A new legal opinion by the Kane County state's attorney's office says one local elected official has a conflict of interest that several other politicians skirted for years.
Laura Curtis has her own appraisal business and passed an exam that qualified her to be appointed to the county's Board of Review in 2009 and serve a full term. In April, she was elected to the North Aurora village board. And because of that, the Kane County state's attorney's office says she can't serve on the Board of Review.
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But a quirk in state law allows Kane County Board members the second taxpayer-funded salary that can exceed $22,000 if they can win an appointment to the Board of Review.
The county's three-member Board of Review hears property assessment appeals that number in the thousands every year. When the caseload of appeals gets too burdensome for that panel, the county board chairman can appoint additional members to help expedite assessment complaints. Those additional members receive a per diem payment of $80 each time they are called to serve.
The same additional members tend to be appointed to the Board of Review every year. Some of those people have been appointed for more than 20 years straight. Many of the appointees work in real estate or in the appraisal business on a full-time basis, but a few are current or former elected officials.
Former Kane County Board member Gerald Jones, of Aurora, is one of the dedicated three-member Board of Review. For that he'll earn a salary of $19,600. That money came on top of Jones' nearly $23,000 county board salary, pension and health insurance benefits until Jones lost his county board seat in November.
Jones isn't the only person to ever receive that double benefit.
Carol Schoengart and Don Wolfe also received additional taxpayer dollars for their service on the Board of Review during previous tenures on the Kane County Board. The pair were reappointed to the Board of Review this week as additional members. Joining them was Lee Barrett, a former Kane County Board member appointed after losing his seat on the county board.
The reason those people could receive two taxpayer-funded salaries at the same time, and sit on a county board that benefitted from the same property tax dollars their assessment appeal rulings affected, is state law makes a specific allowance for county board members to serve on both boards.
Curtis discovered this week that where the law doesn't see a conflict of interest in those cases, it does in hers.
"The offices are incompatible," reads an opinion delivered by Kane County Assistant State's Attorney Joseph Lulves.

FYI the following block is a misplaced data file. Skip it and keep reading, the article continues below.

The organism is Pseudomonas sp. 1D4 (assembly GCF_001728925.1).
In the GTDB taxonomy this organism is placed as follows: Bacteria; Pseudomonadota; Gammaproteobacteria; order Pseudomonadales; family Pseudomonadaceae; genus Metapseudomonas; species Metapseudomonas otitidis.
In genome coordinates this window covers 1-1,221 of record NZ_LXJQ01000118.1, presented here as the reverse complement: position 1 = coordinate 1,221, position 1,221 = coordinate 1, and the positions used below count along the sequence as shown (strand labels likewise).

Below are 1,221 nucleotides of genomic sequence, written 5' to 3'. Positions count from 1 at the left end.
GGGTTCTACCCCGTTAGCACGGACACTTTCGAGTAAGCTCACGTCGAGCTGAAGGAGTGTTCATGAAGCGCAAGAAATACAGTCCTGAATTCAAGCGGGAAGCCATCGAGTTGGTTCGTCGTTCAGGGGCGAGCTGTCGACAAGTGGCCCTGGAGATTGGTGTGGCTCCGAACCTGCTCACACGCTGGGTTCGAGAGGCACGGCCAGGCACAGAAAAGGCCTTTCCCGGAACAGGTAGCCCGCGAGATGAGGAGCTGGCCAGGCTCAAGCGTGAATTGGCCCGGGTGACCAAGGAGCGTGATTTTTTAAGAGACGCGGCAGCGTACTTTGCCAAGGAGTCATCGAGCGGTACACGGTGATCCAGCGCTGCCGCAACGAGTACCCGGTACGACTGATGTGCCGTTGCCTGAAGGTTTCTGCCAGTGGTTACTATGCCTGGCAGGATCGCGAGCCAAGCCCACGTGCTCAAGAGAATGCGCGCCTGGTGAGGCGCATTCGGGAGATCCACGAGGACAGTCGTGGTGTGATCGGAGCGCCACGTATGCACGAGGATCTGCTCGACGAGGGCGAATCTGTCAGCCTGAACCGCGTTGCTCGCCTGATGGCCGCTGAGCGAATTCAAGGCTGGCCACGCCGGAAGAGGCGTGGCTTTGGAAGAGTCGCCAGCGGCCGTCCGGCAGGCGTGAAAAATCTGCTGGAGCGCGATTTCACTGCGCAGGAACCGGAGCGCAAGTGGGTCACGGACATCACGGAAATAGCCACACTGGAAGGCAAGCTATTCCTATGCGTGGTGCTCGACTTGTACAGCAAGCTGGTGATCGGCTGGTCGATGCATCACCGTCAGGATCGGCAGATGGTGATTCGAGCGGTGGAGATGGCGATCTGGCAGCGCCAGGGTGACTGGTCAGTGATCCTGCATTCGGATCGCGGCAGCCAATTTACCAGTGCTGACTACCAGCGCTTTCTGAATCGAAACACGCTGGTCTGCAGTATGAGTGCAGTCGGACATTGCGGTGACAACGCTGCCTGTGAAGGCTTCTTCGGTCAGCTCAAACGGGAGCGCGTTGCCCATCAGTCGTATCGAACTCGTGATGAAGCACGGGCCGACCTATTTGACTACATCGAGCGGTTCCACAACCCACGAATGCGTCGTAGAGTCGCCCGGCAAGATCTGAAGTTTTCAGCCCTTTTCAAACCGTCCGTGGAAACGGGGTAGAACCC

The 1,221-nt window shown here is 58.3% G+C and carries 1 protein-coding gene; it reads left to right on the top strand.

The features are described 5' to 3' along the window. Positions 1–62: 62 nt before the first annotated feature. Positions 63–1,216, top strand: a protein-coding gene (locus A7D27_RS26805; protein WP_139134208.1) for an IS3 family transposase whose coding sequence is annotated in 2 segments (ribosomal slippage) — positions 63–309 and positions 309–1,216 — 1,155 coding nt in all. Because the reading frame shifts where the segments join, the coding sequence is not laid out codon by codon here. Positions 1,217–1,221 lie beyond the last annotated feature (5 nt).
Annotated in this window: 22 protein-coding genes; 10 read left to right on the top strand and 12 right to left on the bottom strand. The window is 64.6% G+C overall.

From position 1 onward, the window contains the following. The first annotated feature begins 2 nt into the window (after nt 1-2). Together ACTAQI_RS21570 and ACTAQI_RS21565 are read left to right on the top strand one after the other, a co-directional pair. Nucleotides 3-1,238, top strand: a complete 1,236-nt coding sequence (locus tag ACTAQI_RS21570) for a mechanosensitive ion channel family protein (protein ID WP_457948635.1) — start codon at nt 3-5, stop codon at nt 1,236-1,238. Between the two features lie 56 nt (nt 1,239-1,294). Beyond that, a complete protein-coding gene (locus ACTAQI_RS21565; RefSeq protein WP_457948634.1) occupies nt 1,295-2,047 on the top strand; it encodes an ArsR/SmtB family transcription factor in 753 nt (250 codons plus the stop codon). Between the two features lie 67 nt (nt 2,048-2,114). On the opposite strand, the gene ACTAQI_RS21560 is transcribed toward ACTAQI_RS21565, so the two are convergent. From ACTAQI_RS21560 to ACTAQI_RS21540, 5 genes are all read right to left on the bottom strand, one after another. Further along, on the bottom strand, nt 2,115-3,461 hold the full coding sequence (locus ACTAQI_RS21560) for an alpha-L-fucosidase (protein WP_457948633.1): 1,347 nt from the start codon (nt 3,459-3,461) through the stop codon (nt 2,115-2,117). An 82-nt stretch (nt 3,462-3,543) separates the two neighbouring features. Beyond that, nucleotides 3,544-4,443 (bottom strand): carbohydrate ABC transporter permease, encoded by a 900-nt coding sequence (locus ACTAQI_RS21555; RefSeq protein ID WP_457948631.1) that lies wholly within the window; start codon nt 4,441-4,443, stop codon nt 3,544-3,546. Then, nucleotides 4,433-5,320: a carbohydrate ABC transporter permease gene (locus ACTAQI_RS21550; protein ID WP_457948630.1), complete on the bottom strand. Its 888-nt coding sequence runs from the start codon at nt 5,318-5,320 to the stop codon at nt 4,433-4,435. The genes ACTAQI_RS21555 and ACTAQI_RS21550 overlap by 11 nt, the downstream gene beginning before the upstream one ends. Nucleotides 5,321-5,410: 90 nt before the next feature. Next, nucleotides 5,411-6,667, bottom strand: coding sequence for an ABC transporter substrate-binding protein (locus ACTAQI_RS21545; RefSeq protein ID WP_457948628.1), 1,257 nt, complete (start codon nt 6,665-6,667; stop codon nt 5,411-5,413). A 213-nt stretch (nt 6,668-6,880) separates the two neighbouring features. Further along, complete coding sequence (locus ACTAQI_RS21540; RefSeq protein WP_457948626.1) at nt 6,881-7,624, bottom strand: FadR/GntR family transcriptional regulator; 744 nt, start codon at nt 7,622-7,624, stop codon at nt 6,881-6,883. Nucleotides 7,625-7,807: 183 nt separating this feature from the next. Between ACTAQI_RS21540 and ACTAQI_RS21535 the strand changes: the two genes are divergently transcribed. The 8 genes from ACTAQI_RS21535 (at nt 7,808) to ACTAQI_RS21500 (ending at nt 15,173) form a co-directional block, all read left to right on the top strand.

The opinion was requested by Kane County Supervisor of Assessments Mark Armstrong. It relies on a 1979 opinion from the Illinois attorney general's office for its foundation. That 1979 opinion examined the possible conflict of interest involved with a township trustee serving on a board of review.
"A Board of Review member is required to be able to rule on review of assessment complaints that may originate from a taxing body," Lulves wrote. "Therefore, a Board of Review member may have to review an assessment of which he, as a member of the township board of trustees, a taxing body, has an interest on behalf of the township board. As a member could not in that case fully perform the duties of both offices, the attorney general held the offices to be incompatible."
Lulves went on to say the same conflict of interest exists between Curtis' village board seat and her would-be service on the Board of Review.
Curtis said she doesn't understand how the law could say she has a conflict of interest when so many Kane County Board members in the past have not. Curtis said the Board of Review handled fewer than 40 property tax appeals involving North Aurora during her tenure on the Board of Review.
"Meanwhile, Kane County vets some of the tax policy and tax levies the Board of Review deals with," Curtis said. "I would think that was more of a conflict of interest. I don't see why I couldn't just recuse myself from any North Aurora appeals. As it stands now, professional appraisers on the Board of Review need to recuse ourselves whenever an appeal involving one of our appraisals is involved."
Armstrong said the state's attorney's ruling makes a recusal not good enough for Curtis.
"If a Board of Review member is statutorily ineligible to serve, and then makes appeal rulings, someone could file a lawsuit saying they were denied due process because an ineligible person was on the board," Armstrong said. "I've also heard, only anecdotally, that if a member of an elected board is then appointed to an incompatible office, that means they've effectively immediately resigned their old board position. So if we did this with Laura, someone else could say everything she's voted on since then on the North Aurora village board is invalid."
Armstrong said he wishes the law allowed Curtis to serve.
"Frankly, we need every person we can get right now," Armstrong said.